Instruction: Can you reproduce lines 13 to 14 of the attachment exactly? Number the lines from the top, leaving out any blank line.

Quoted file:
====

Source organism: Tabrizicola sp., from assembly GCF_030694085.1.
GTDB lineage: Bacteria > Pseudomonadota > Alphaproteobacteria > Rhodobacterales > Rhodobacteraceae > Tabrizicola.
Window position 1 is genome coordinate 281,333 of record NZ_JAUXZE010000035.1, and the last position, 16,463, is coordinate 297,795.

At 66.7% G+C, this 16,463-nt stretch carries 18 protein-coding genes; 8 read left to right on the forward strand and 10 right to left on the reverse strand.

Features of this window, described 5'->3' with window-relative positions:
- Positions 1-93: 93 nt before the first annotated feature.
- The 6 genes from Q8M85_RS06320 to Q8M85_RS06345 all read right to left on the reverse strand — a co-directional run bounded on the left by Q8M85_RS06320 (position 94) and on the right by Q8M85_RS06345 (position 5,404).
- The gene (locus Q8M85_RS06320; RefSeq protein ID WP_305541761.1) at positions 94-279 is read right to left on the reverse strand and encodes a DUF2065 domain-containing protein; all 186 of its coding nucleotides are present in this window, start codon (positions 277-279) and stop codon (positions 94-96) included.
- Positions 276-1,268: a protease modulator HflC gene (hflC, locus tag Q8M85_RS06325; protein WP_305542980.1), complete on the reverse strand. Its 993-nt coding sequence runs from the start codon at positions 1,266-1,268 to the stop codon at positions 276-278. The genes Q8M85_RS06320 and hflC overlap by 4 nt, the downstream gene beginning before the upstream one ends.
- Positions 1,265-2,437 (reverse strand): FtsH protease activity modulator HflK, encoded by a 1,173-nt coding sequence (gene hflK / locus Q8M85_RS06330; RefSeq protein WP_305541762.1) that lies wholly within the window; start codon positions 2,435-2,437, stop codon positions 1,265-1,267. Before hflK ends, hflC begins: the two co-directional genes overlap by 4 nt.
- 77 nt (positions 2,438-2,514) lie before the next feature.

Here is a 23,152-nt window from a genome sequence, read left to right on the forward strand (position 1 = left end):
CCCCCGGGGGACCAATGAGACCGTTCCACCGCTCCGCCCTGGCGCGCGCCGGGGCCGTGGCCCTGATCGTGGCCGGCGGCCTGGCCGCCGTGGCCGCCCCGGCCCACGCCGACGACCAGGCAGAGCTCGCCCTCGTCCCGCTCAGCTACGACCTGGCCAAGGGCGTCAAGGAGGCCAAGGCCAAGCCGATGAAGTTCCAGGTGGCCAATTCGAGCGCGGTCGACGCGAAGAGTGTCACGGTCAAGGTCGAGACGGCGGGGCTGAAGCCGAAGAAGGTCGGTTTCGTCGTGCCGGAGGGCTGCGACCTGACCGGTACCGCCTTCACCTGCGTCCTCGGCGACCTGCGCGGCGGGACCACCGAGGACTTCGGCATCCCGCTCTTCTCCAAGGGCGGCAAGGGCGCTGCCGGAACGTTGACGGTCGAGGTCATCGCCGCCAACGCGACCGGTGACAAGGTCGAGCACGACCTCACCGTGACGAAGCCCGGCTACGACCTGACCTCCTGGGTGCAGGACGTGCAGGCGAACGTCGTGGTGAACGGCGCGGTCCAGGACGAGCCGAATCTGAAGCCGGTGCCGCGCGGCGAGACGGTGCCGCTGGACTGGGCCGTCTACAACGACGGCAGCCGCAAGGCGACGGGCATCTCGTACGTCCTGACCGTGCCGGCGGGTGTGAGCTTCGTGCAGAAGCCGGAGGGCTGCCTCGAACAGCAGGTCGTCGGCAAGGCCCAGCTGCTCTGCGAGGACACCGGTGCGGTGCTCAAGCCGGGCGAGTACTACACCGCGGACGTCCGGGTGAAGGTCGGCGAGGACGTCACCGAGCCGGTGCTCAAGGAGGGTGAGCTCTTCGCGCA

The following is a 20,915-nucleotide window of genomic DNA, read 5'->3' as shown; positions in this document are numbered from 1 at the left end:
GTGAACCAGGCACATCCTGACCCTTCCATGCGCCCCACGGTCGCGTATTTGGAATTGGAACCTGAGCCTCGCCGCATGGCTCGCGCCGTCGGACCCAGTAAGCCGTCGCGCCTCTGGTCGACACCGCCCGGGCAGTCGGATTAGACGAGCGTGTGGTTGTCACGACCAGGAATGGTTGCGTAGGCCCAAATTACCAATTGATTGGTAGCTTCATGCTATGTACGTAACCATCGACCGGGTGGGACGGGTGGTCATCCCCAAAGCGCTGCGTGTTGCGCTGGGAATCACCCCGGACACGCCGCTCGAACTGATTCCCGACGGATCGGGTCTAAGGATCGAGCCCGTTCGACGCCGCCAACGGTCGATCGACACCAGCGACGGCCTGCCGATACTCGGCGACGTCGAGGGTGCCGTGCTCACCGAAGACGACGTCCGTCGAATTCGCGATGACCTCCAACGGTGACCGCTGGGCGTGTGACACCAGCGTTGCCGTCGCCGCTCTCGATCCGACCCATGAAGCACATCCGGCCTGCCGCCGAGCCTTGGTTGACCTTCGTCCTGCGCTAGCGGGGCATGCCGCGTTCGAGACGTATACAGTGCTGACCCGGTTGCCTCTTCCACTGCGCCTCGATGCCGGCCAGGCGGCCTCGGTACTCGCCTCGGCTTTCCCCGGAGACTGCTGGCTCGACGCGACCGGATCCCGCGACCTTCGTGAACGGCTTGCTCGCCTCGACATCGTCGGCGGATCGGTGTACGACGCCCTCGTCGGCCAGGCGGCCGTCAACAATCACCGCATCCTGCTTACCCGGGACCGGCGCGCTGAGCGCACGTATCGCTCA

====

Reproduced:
CCCCCGGGGGACCAATGAGACCGTTCCACCGCTCCGCCCTGGCGCGCGCCGGGGCCGTGGCCCTGATCGTGGCCGGCGGCCTGGCCGCCGTGGCCGCCCCGGCCCACGCCGACGACCAGGCAGAGCTCGCCCTCGTCCCGCTCAGCTACGACCTGGCCAAGGGCGTCAAGGAGGCCAAGGCCAAGCCGATGAAGTTCCAGGTGGCCAATTCGAGCGCGGTCGACGCGAAGAGTGTCACGGTCAAGGTCGAGACGGCGGGGCTGAAGCCGAAGAAGGTCGGTTTCGTCGTGCCGGAGGGCTGCGACCTGACCGGTACCGCCTTCACCTGCGTCCTCGGCGACCTGCGCGGCGGGACCACCGAGGACTTCGGCATCCCGCTCTTCTCCAAGGGCGGCAAGGGCGCTGCCGGAACGTTGACGGTCGAGGTCATCGCCGCCAACGCGACCGGTGACAAGGTCGAGCACGACCTCACCGTGACGAAGCCCGGCTACGACCTGACCTCCTGGGTGCAGGACGTGCAGGCGAACGTCGTGGTGAACGGCGCGGTCCAGGACGAGCCGAATCTGAAGCCGGTGCCGCGCGGCGAGACGGTGCCGCTGGACTGGGCCGTCTACAACGACGGCAGCCGCAAGGCGACGGGCATCTCGTACGTCCTGACCGTGCCGGCGGGTGTGAGCTTCGTGCAGAAGCCGGAGGGCTGCCTCGAACAGCAGGTCGTCGGCAAGGCCCAGCTGCTCTGCGAGGACACCGGTGCGGTGCTCAAGCCGGGCGAGTACTACACCGCGGACGTCCGGGTGAAGGTCGGCGAGGACGTCACCGAGCCGGTGCTCAAGGAGGGTGAGCTCTTCGCGCA

The following is a 20,915-nucleotide window of genomic DNA, read 5'->3' as shown; positions in this document are numbered from 1 at the left end: